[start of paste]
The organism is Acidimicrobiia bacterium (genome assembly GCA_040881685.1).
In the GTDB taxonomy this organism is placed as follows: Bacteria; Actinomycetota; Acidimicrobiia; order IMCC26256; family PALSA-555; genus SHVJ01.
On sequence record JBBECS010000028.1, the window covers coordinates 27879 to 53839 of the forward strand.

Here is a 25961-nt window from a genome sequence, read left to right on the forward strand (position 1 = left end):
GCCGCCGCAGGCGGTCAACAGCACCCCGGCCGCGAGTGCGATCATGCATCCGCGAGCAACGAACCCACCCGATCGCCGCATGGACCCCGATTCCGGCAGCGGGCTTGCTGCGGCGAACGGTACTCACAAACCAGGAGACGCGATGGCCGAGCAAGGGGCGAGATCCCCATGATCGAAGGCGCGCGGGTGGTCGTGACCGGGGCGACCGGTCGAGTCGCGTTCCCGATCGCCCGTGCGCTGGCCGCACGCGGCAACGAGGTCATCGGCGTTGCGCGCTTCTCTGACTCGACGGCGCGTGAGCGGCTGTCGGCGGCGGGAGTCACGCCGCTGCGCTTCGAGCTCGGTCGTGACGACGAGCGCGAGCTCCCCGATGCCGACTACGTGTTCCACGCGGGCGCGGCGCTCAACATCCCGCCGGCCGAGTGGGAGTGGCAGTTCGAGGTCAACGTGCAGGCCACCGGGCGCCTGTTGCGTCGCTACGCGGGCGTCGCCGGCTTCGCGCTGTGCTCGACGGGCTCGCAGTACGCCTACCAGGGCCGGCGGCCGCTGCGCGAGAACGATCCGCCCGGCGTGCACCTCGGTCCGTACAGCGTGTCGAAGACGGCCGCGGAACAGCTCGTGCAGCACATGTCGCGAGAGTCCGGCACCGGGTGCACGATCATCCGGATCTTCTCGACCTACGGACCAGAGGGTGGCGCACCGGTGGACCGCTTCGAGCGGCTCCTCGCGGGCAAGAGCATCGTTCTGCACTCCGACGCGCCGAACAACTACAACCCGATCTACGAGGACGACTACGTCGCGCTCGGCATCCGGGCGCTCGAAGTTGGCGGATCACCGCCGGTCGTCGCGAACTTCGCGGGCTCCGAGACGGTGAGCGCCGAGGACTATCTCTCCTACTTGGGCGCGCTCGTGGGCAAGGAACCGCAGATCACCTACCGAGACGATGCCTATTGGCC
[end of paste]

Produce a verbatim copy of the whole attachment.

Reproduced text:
The organism is Acidimicrobiia bacterium (genome assembly GCA_040881685.1).
In the GTDB taxonomy this organism is placed as follows: Bacteria; Actinomycetota; Acidimicrobiia; order IMCC26256; family PALSA-555; genus SHVJ01.
On sequence record JBBECS010000028.1, the window covers coordinates 27879 to 53839 of the forward strand.

Here is a 25961-nt window from a genome sequence, read left to right on the forward strand (position 1 = left end):
GCCGCCGCAGGCGGTCAACAGCACCCCGGCCGCGAGTGCGATCATGCATCCGCGAGCAACGAACCCACCCGATCGCCGCATGGACCCCGATTCCGGCAGCGGGCTTGCTGCGGCGAACGGTACTCACAAACCAGGAGACGCGATGGCCGAGCAAGGGGCGAGATCCCCATGATCGAAGGCGCGCGGGTGGTCGTGACCGGGGCGACCGGTCGAGTCGCGTTCCCGATCGCCCGTGCGCTGGCCGCACGCGGCAACGAGGTCATCGGCGTTGCGCGCTTCTCTGACTCGACGGCGCGTGAGCGGCTGTCGGCGGCGGGAGTCACGCCGCTGCGCTTCGAGCTCGGTCGTGACGACGAGCGCGAGCTCCCCGATGCCGACTACGTGTTCCACGCGGGCGCGGCGCTCAACATCCCGCCGGCCGAGTGGGAGTGGCAGTTCGAGGTCAACGTGCAGGCCACCGGGCGCCTGTTGCGTCGCTACGCGGGCGTCGCCGGCTTCGCGCTGTGCTCGACGGGCTCGCAGTACGCCTACCAGGGCCGGCGGCCGCTGCGCGAGAACGATCCGCCCGGCGTGCACCTCGGTCCGTACAGCGTGTCGAAGACGGCCGCGGAACAGCTCGTGCAGCACATGTCGCGAGAGTCCGGCACCGGGTGCACGATCATCCGGATCTTCTCGACCTACGGACCAGAGGGTGGCGCACCGGTGGACCGCTTCGAGCGGCTCCTCGCGGGCAAGAGCATCGTTCTGCACTCCGACGCGCCGAACAACTACAACCCGATCTACGAGGACGACTACGTCGCGCTCGGCATCCGGGCGCTCGAAGTTGGCGGATCACCGCCGGTCGTCGCGAACTTCGCGGGCTCCGAGACGGTGAGCGCCGAGGACTATCTCTCCTACTTGGGCGCGCTCGTGGGCAAGGAACCGCAGATCACCTACCGAGACGATGCCTATTGGCC